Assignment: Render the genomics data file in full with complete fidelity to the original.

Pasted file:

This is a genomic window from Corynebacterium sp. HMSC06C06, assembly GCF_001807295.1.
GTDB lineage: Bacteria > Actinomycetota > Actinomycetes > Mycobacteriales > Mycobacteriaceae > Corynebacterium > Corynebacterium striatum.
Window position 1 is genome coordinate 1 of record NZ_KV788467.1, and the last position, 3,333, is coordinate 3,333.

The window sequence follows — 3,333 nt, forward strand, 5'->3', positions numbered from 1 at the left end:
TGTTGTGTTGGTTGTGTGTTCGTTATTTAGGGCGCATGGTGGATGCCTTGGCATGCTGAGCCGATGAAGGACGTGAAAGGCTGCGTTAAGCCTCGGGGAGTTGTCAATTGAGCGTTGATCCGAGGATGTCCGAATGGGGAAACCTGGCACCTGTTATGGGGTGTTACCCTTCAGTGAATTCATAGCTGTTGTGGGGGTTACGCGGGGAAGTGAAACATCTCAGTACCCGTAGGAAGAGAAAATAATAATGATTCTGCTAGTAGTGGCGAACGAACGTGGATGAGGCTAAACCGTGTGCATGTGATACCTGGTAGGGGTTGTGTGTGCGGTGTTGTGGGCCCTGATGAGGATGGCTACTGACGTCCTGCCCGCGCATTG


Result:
This is a genomic window from Corynebacterium sp. HMSC06C06, assembly GCF_001807295.1.
GTDB lineage: Bacteria > Actinomycetota > Actinomycetes > Mycobacteriales > Mycobacteriaceae > Corynebacterium > Corynebacterium striatum.
Window position 1 is genome coordinate 1 of record NZ_KV788467.1, and the last position, 3,333, is coordinate 3,333.

The window sequence follows — 3,333 nt, forward strand, 5'->3', positions numbered from 1 at the left end:
TGTTGTGTTGGTTGTGTGTTCGTTATTTAGGGCGCATGGTGGATGCCTTGGCATGCTGAGCCGATGAAGGACGTGAAAGGCTGCGTTAAGCCTCGGGGAGTTGTCAATTGAGCGTTGATCCGAGGATGTCCGAATGGGGAAACCTGGCACCTGTTATGGGGTGTTACCCTTCAGTGAATTCATAGCTGTTGTGGGGGTTACGCGGGGAAGTGAAACATCTCAGTACCCGTAGGAAGAGAAAATAATAATGATTCTGCTAGTAGTGGCGAACGAACGTGGATGAGGCTAAACCGTGTGCATGTGATACCTGGTAGGGGTTGTGTGTGCGGTGTTGTGGGCCCTGATGAGGATGGCTACTGACGTCCTGCCCGCGCATTG